Introduction photo class, new choice to paint with light while saving some money

Jenna Breslin

    

    “Ready, set, pose!” The new digital photography program here in Hudson High School has only this year emerged as a popular elective and will be expanding its course offerings next fall. Introduction to Digital Photography: an overview of the digital photography process, taught by professional photographer Jim Roetzel, is a semester class open to all grades and experience levels. 

    

    “This is the Crystal Light © of photo. It’s like me sans about 100 pounds,” says Roetzel. “It is not unlike what Digital Photo I is; however, students will be allowed to use cameras other than a Digital Single Lens Reflex camera.” 

   

   Students interested in taking this new course are able to use a more traditional point-and-shoot camera and will be learning more about the workings of Photoshop © and layout before diving into the gritty details of the art in Digital I. Roetzel hopes that by introducing students to the theory and skill of digital photography, they will, as a result, emerge as better photographers.

As in many other art courses, there is a $40 fee required from all students looking to polish their photo skills.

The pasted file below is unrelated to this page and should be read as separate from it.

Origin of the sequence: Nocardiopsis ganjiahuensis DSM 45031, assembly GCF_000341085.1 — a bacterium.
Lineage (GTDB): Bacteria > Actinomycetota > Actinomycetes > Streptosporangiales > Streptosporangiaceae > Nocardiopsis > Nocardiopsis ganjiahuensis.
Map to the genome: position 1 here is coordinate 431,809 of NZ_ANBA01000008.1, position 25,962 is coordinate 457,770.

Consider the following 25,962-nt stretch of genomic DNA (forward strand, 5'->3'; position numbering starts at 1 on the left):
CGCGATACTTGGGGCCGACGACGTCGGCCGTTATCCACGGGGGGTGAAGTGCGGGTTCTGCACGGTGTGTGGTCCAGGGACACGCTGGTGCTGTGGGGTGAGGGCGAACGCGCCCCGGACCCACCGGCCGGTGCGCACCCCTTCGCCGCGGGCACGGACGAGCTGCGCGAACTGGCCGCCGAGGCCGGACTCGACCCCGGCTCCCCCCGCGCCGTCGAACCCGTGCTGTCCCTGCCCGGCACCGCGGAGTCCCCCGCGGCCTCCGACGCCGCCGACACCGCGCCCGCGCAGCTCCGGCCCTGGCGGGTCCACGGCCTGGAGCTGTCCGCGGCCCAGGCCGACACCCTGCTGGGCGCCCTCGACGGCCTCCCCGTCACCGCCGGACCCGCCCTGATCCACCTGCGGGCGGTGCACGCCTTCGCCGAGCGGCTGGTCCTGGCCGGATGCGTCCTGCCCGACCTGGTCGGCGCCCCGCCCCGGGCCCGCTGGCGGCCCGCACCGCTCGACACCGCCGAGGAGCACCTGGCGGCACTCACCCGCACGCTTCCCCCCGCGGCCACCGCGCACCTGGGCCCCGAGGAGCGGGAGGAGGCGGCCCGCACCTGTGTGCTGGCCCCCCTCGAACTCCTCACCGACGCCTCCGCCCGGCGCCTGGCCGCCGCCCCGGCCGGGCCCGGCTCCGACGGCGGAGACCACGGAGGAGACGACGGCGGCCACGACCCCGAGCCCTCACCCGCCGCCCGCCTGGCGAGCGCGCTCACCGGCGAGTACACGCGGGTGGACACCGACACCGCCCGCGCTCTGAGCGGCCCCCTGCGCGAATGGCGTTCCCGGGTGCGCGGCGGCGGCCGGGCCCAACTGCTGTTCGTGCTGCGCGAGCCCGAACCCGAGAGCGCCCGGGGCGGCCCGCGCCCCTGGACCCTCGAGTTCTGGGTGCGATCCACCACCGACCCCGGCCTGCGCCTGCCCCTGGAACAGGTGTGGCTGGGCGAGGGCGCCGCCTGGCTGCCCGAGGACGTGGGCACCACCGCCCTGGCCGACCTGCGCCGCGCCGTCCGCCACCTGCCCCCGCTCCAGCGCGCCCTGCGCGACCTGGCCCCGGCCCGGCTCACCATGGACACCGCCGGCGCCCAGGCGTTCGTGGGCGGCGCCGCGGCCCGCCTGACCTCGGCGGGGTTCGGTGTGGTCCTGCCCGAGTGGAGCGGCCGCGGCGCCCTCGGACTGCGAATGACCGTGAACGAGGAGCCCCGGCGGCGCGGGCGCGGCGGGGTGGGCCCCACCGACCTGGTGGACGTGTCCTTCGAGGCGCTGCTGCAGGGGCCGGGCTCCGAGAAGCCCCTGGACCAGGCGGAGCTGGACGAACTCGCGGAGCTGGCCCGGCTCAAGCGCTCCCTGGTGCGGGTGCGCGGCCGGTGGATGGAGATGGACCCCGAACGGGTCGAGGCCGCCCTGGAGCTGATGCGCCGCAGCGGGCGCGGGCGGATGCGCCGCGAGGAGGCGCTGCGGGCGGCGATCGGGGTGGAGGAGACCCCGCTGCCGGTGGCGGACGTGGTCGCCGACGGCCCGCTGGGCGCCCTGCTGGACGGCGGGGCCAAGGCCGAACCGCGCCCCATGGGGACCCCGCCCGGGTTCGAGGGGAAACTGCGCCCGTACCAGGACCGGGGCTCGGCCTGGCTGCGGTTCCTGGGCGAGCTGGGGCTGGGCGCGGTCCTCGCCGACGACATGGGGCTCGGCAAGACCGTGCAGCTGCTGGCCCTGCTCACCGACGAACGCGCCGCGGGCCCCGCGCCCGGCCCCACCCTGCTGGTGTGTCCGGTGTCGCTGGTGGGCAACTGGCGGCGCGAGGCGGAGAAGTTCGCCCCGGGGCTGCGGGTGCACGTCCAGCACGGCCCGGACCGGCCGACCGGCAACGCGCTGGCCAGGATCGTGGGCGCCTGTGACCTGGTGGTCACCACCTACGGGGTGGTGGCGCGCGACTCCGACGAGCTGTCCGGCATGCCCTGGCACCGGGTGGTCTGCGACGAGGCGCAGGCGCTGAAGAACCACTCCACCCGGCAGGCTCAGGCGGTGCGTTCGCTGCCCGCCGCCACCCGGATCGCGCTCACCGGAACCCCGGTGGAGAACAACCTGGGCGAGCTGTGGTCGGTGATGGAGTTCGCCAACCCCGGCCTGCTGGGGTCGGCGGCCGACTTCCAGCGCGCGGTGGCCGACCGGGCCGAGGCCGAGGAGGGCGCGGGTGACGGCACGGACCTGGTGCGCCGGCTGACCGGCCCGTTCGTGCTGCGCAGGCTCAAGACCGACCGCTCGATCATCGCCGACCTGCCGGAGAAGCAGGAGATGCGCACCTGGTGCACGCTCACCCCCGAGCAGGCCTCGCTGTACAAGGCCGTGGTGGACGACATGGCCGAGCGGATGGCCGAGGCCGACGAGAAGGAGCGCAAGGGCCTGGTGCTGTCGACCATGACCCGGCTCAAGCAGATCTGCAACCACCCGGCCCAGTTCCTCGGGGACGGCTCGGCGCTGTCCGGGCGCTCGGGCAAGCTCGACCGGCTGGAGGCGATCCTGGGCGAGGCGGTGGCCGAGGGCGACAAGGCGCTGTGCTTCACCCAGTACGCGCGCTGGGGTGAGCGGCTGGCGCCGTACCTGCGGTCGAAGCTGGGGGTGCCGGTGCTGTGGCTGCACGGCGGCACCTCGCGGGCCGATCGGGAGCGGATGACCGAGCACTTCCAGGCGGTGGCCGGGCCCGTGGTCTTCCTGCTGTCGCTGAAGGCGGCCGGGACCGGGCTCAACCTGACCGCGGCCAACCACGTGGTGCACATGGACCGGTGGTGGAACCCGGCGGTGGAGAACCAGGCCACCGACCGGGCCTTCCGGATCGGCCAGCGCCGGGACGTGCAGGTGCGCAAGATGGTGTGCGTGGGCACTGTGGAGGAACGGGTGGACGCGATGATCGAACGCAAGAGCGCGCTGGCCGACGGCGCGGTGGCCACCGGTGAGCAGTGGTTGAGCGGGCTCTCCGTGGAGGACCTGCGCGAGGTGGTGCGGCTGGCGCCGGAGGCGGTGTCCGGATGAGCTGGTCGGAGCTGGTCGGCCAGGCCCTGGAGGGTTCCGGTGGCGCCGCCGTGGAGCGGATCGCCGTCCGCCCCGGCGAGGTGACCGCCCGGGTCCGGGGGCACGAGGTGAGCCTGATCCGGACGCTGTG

“There are no free lunches… when they are, they’re usually not very tasty, so keep that in mind,” says Roetzel. “The biggest cost for the photo class is the ink and the paper, so that’s about $40, except for the Canadian students who have to pay around $6,000.”

   

   So why take Introduction to Digital Photography instead of Digital I? Besides Roetzel’s classic sense of humor, camera costs will have a large impact on the number of people who begin in Introduction to Digital Photography, as opposed to the number of those who begin in Digital Photo I. 

   

   “One benefit I can definitely see is that the point-and-shoot cameras are way cheaper,” says photo enthusiast senior Dan Tidyman. He added, “Also, they’re 

way easier to use anyone can use a point-and-shoot these days.” 

    

    Though Tidyman maintains he would still take Digital I and jump in with both feet, he agrees that this new course would be wonderful for those who want to get some experience under their belts before looking for that 35 millimeter DSLR in the Christmas stocking. 

 

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2012-05-22 07:18:10

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